- People that are afflicted with sleep apnea face a steep increase in chances of being part of a traffic accident. Due to the sleeplessness and lack of ability to concentrate that are associated with apnea, sufferers are six times more likely to die in a car accident. As a matter of fact, the National Highway Traffic Safety Administration has stated that drowsy driving is responsible for, at the very least, 100,000 car accidents, 40,000 injuries, and 1,550 deaths per year.
- More than 263,000 children per year undergo tonsillectomies. Most of these operations are performed due to the presence of sleep apnea in the children that is caused by the tonsils obstructing their air way.
- A bed mate of a person with untreated obstructive sleep apnea can lose a serious amount of sleep! Due to the breathing and gasping of the apnea sufferer, the bed mate loses up to an hour per night of sleep. This was discovered when a study was conducted that measured the effects of CPAP treatment in helping the bed mate to sleep.
- People that have an untreated case of sleep apnea face a risk of stroke that is four times as likely as those who are not afflicted. Untreated sleep apnea sufferers are also three times as likely to have heart disease.
- On the average night’s sleep, a sufferer of obstructive sleep apnea may experience 60 apneas per hour. This accounts for an average of 400 apneas per night!
- Roughly half of all hospital patients that have a case of hypertension are also afflicted with sleep apnea. Conversely, around half of all sleep apnea sufferers face a diagnosis of hypertension.
- According to the National Commission on Sleep Disorders Research, approximately 38,000 deaths occur on an annual basis that relate to cardiovascular problems that in one way or another are connected to sleep apnea. These problems include high blood pressure, hypertension and stroke, among others. An estimated six million American residents suffer from sleep apnea that is moderate to severe and may necessitate a late night visit to the emergency room. Unfortunately a great many people do not, as previously mentioned, even realize that they suffer from sleep apnea. This number is somewhere around 500,000 individuals.
The more informed that you are, the better suited you will be to take control of your health in the best way possible. Your health is in your hands and we want to help you take hold of it.
It is estimated that nearly 18 million Americans or 1 in every 15 people suffer from sleep apnea. Sleep apnea is a serious and chronic health condition that is also progressive, which means that it can get worse with time if left untreated. It is categorized as a sleeping disorder. Sleep apnea, in its simplest definition, is when one’s breathing is interrupted while sleeping. The cessation of breathing can last anywhere from 10 to 30 seconds and in severe cases can occur 400 times in a single night!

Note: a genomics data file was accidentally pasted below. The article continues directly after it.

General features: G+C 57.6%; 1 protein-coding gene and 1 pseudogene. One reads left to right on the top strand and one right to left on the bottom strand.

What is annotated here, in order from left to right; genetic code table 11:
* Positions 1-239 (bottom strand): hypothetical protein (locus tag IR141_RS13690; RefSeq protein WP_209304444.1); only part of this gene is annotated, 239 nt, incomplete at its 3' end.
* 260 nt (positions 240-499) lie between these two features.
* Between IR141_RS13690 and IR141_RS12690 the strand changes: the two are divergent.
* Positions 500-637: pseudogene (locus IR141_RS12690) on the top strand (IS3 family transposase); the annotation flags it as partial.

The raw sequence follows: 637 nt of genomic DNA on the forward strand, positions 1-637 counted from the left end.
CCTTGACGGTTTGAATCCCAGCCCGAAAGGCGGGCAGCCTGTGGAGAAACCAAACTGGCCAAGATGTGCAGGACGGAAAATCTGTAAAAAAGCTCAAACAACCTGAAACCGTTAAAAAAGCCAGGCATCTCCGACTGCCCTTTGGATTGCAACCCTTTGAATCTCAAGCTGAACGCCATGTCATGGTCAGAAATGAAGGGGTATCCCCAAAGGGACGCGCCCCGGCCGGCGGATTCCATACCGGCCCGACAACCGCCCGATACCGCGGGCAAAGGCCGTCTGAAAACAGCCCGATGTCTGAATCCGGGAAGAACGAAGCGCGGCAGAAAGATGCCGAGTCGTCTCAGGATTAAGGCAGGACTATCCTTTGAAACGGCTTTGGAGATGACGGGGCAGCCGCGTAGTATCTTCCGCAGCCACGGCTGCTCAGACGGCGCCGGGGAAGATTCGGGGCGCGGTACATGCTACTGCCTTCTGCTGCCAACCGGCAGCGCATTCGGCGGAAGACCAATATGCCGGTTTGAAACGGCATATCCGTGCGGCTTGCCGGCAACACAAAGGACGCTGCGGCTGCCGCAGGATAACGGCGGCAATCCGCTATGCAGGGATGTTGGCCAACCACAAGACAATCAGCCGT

Sadly, a lot people go undiagnosed because they are unaware that they are even suffering with this condition. In a great deal cases, it is an outside party that realizes a loved one has a problem. The reason you have restless sleeps, groggy and tiresome days, and find yourself irritable, lacking energy, unfocused, and unmotivated might be linked to sleep apnea. It is such a common disorder that it is commonly overlooked as the culprit.
There are three main types of sleep apnea.
- Obstructive Sleep Apnea (mild, moderate, and severe)
- Central Sleep Apnea
- Mixed/Complex Sleep Apnea
Obstructive sleep apnea is caused when there is a partial or complete block in one’s airway while one is sleeping. When you go to sleep and your body relaxes, your throat muscles also relax, which allow your tongue and surrounding soft tissues to fall back. This can cause an obstruction and the restriction of airflow. Your brain sends out a signal that your body needs to breathe (thank goodness it does this!). Typically, one suffering some OSA will wake up grasping for air. Once sufficient air is circulating back through the body again, this vicious cycle will tend to repeat itself through the night.
Central sleep apnea is different from OSA in that there is no obstruction of the airway, but rather a lack of signal from the brain instructing the muscles that are responsible for breathing to perform properly. This is related to an instable respiratory center. CSA is much less common than OSA, but nonetheless dangerous. Oftentimes, other medical conditions are responsible for central sleep apnea.
Mixed/complex sleep apnea is when one suffers from both obstructive sleep apnea AND central sleep apnea.
In the coming weeks, we will dive deeper into this common sleep disorder by looking at symptoms and causes, shocking statistics, diagnostic methods, treatment options, and the consequences of not receiving proper and timely treatment.